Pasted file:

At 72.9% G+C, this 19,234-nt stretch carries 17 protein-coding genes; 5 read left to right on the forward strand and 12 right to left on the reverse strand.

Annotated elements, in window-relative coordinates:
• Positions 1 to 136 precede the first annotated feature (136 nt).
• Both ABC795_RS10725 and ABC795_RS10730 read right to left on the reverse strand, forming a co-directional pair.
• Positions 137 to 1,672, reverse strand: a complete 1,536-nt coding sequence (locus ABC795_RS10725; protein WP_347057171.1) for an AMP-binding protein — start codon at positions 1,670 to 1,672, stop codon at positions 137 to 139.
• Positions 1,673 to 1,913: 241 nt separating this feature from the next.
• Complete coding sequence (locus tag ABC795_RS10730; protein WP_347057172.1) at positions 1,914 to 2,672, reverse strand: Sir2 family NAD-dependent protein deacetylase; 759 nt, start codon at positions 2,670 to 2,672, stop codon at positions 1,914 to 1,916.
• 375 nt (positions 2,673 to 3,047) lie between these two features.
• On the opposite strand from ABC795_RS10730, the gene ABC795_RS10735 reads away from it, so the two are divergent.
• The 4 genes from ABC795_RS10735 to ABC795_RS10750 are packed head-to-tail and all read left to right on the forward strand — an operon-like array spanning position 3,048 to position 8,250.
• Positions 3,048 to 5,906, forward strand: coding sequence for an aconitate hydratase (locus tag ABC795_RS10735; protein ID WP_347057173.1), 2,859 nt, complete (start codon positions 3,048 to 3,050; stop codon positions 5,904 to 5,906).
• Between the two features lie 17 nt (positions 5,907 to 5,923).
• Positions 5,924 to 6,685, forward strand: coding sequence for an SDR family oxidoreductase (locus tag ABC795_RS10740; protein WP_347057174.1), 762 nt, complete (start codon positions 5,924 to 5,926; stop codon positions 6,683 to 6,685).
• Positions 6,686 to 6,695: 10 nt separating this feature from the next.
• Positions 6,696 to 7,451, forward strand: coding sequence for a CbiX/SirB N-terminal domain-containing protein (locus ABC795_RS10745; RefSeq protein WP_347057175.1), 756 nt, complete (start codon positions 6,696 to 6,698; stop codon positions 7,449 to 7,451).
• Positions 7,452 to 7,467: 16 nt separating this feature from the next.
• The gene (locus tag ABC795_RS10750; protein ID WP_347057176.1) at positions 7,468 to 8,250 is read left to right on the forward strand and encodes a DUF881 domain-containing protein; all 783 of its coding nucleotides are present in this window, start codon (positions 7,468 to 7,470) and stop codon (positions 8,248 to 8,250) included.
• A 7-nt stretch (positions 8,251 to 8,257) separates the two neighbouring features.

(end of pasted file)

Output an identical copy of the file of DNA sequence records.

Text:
At 72.9% G+C, this 19,234-nt stretch carries 17 protein-coding genes; 5 read left to right on the forward strand and 12 right to left on the reverse strand.

Annotated elements, in window-relative coordinates:
• Positions 1 to 136 precede the first annotated feature (136 nt).
• Both ABC795_RS10725 and ABC795_RS10730 read right to left on the reverse strand, forming a co-directional pair.
• Positions 137 to 1,672, reverse strand: a complete 1,536-nt coding sequence (locus ABC795_RS10725; protein WP_347057171.1) for an AMP-binding protein — start codon at positions 1,670 to 1,672, stop codon at positions 137 to 139.
• Positions 1,673 to 1,913: 241 nt separating this feature from the next.
• Complete coding sequence (locus tag ABC795_RS10730; protein WP_347057172.1) at positions 1,914 to 2,672, reverse strand: Sir2 family NAD-dependent protein deacetylase; 759 nt, start codon at positions 2,670 to 2,672, stop codon at positions 1,914 to 1,916.
• 375 nt (positions 2,673 to 3,047) lie between these two features.
• On the opposite strand from ABC795_RS10730, the gene ABC795_RS10735 reads away from it, so the two are divergent.
• The 4 genes from ABC795_RS10735 to ABC795_RS10750 are packed head-to-tail and all read left to right on the forward strand — an operon-like array spanning position 3,048 to position 8,250.
• Positions 3,048 to 5,906, forward strand: coding sequence for an aconitate hydratase (locus tag ABC795_RS10735; protein ID WP_347057173.1), 2,859 nt, complete (start codon positions 3,048 to 3,050; stop codon positions 5,904 to 5,906).
• Between the two features lie 17 nt (positions 5,907 to 5,923).
• Positions 5,924 to 6,685, forward strand: coding sequence for an SDR family oxidoreductase (locus tag ABC795_RS10740; protein WP_347057174.1), 762 nt, complete (start codon positions 5,924 to 5,926; stop codon positions 6,683 to 6,685).
• Positions 6,686 to 6,695: 10 nt separating this feature from the next.
• Positions 6,696 to 7,451, forward strand: coding sequence for a CbiX/SirB N-terminal domain-containing protein (locus ABC795_RS10745; RefSeq protein WP_347057175.1), 756 nt, complete (start codon positions 6,696 to 6,698; stop codon positions 7,449 to 7,451).
• Positions 7,452 to 7,467: 16 nt separating this feature from the next.
• The gene (locus tag ABC795_RS10750; protein ID WP_347057176.1) at positions 7,468 to 8,250 is read left to right on the forward strand and encodes a DUF881 domain-containing protein; all 783 of its coding nucleotides are present in this window, start codon (positions 7,468 to 7,470) and stop codon (positions 8,248 to 8,250) included.
• A 7-nt stretch (positions 8,251 to 8,257) separates the two neighbouring features.